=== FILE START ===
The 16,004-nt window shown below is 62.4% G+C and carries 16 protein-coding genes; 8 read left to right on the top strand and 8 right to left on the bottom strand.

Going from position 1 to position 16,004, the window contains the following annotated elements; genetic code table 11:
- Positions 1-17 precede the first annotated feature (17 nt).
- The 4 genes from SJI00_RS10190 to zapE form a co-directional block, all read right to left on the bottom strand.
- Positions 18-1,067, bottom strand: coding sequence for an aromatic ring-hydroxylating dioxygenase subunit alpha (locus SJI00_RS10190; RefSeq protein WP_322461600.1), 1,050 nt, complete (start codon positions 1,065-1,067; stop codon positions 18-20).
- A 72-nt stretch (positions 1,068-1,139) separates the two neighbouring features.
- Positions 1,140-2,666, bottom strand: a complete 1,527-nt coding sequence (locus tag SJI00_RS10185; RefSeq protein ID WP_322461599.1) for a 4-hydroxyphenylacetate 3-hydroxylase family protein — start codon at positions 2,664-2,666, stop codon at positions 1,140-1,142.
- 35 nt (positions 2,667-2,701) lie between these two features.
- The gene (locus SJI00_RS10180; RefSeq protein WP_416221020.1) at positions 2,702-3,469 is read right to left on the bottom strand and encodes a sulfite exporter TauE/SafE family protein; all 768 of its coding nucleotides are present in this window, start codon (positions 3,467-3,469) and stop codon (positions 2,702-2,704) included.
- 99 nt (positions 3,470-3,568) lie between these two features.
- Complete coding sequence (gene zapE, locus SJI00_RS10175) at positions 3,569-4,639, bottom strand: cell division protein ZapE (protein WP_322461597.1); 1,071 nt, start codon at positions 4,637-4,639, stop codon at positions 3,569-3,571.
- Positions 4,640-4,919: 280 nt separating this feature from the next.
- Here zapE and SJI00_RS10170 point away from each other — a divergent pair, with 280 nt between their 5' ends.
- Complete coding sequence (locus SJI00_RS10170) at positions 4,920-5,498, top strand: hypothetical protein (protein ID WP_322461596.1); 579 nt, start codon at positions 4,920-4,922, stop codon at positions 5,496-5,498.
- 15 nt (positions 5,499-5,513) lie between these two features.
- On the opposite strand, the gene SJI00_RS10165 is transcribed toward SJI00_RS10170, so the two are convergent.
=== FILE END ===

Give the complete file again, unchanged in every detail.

The 16,004-nt window shown below is 62.4% G+C and carries 16 protein-coding genes; 8 read left to right on the top strand and 8 right to left on the bottom strand.

Going from position 1 to position 16,004, the window contains the following annotated elements; genetic code table 11:
- Positions 1-17 precede the first annotated feature (17 nt).
- The 4 genes from SJI00_RS10190 to zapE form a co-directional block, all read right to left on the bottom strand.
- Positions 18-1,067, bottom strand: coding sequence for an aromatic ring-hydroxylating dioxygenase subunit alpha (locus SJI00_RS10190; RefSeq protein WP_322461600.1), 1,050 nt, complete (start codon positions 1,065-1,067; stop codon positions 18-20).
- A 72-nt stretch (positions 1,068-1,139) separates the two neighbouring features.
- Positions 1,140-2,666, bottom strand: a complete 1,527-nt coding sequence (locus tag SJI00_RS10185; RefSeq protein ID WP_322461599.1) for a 4-hydroxyphenylacetate 3-hydroxylase family protein — start codon at positions 2,664-2,666, stop codon at positions 1,140-1,142.
- 35 nt (positions 2,667-2,701) lie between these two features.
- The gene (locus SJI00_RS10180; RefSeq protein WP_416221020.1) at positions 2,702-3,469 is read right to left on the bottom strand and encodes a sulfite exporter TauE/SafE family protein; all 768 of its coding nucleotides are present in this window, start codon (positions 3,467-3,469) and stop codon (positions 2,702-2,704) included.
- 99 nt (positions 3,470-3,568) lie between these two features.
- Complete coding sequence (gene zapE, locus SJI00_RS10175) at positions 3,569-4,639, bottom strand: cell division protein ZapE (protein WP_322461597.1); 1,071 nt, start codon at positions 4,637-4,639, stop codon at positions 3,569-3,571.
- Positions 4,640-4,919: 280 nt separating this feature from the next.
- Here zapE and SJI00_RS10170 point away from each other — a divergent pair, with 280 nt between their 5' ends.
- Complete coding sequence (locus SJI00_RS10170) at positions 4,920-5,498, top strand: hypothetical protein (protein ID WP_322461596.1); 579 nt, start codon at positions 4,920-4,922, stop codon at positions 5,496-5,498.
- 15 nt (positions 5,499-5,513) lie between these two features.
- On the opposite strand, the gene SJI00_RS10165 is transcribed toward SJI00_RS10170, so the two are convergent.